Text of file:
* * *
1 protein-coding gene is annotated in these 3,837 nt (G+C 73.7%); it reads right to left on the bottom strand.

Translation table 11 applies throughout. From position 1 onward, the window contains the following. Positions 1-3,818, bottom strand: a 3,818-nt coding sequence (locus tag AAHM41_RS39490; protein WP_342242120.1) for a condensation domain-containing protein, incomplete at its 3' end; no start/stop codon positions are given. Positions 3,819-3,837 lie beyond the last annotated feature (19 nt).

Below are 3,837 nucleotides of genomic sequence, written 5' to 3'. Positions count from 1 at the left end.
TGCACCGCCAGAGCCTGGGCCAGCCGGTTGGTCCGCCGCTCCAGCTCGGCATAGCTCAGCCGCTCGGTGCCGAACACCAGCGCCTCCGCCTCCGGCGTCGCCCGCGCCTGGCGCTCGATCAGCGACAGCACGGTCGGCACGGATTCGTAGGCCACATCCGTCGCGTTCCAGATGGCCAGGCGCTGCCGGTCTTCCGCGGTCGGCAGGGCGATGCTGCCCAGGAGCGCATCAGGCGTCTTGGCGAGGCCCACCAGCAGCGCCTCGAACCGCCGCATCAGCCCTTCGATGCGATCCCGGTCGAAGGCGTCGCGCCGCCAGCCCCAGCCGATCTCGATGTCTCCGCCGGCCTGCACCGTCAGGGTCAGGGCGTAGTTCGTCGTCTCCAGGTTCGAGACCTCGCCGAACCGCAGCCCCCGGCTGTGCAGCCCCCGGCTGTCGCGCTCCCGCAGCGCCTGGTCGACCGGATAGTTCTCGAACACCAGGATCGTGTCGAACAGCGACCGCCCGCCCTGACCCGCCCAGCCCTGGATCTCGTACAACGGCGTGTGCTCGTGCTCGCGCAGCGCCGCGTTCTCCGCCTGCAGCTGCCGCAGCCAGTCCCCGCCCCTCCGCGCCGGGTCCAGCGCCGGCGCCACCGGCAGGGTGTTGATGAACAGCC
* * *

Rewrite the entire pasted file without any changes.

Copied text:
1 protein-coding gene is annotated in these 3,837 nt (G+C 73.7%); it reads right to left on the bottom strand.

Translation table 11 applies throughout. From position 1 onward, the window contains the following. Positions 1-3,818, bottom strand: a 3,818-nt coding sequence (locus tag AAHM41_RS39490; protein WP_342242120.1) for a condensation domain-containing protein, incomplete at its 3' end; no start/stop codon positions are given. Positions 3,819-3,837 lie beyond the last annotated feature (19 nt).

Below are 3,837 nucleotides of genomic sequence, written 5' to 3'. Positions count from 1 at the left end.
TGCACCGCCAGAGCCTGGGCCAGCCGGTTGGTCCGCCGCTCCAGCTCGGCATAGCTCAGCCGCTCGGTGCCGAACACCAGCGCCTCCGCCTCCGGCGTCGCCCGCGCCTGGCGCTCGATCAGCGACAGCACGGTCGGCACGGATTCGTAGGCCACATCCGTCGCGTTCCAGATGGCCAGGCGCTGCCGGTCTTCCGCGGTCGGCAGGGCGATGCTGCCCAGGAGCGCATCAGGCGTCTTGGCGAGGCCCACCAGCAGCGCCTCGAACCGCCGCATCAGCCCTTCGATGCGATCCCGGTCGAAGGCGTCGCGCCGCCAGCCCCAGCCGATCTCGATGTCTCCGCCGGCCTGCACCGTCAGGGTCAGGGCGTAGTTCGTCGTCTCCAGGTTCGAGACCTCGCCGAACCGCAGCCCCCGGCTGTGCAGCCCCCGGCTGTCGCGCTCCCGCAGCGCCTGGTCGACCGGATAGTTCTCGAACACCAGGATCGTGTCGAACAGCGACCGCCCGCCCTGACCCGCCCAGCCCTGGATCTCGTACAACGGCGTGTGCTCGTGCTCGCGCAGCGCCGCGTTCTCCGCCTGCAGCTGCCGCAGCCAGTCCCCGCCCCTCCGCGCCGGGTCCAGCGCCGGCGCCACCGGCAGGGTGTTGATGAACAGCC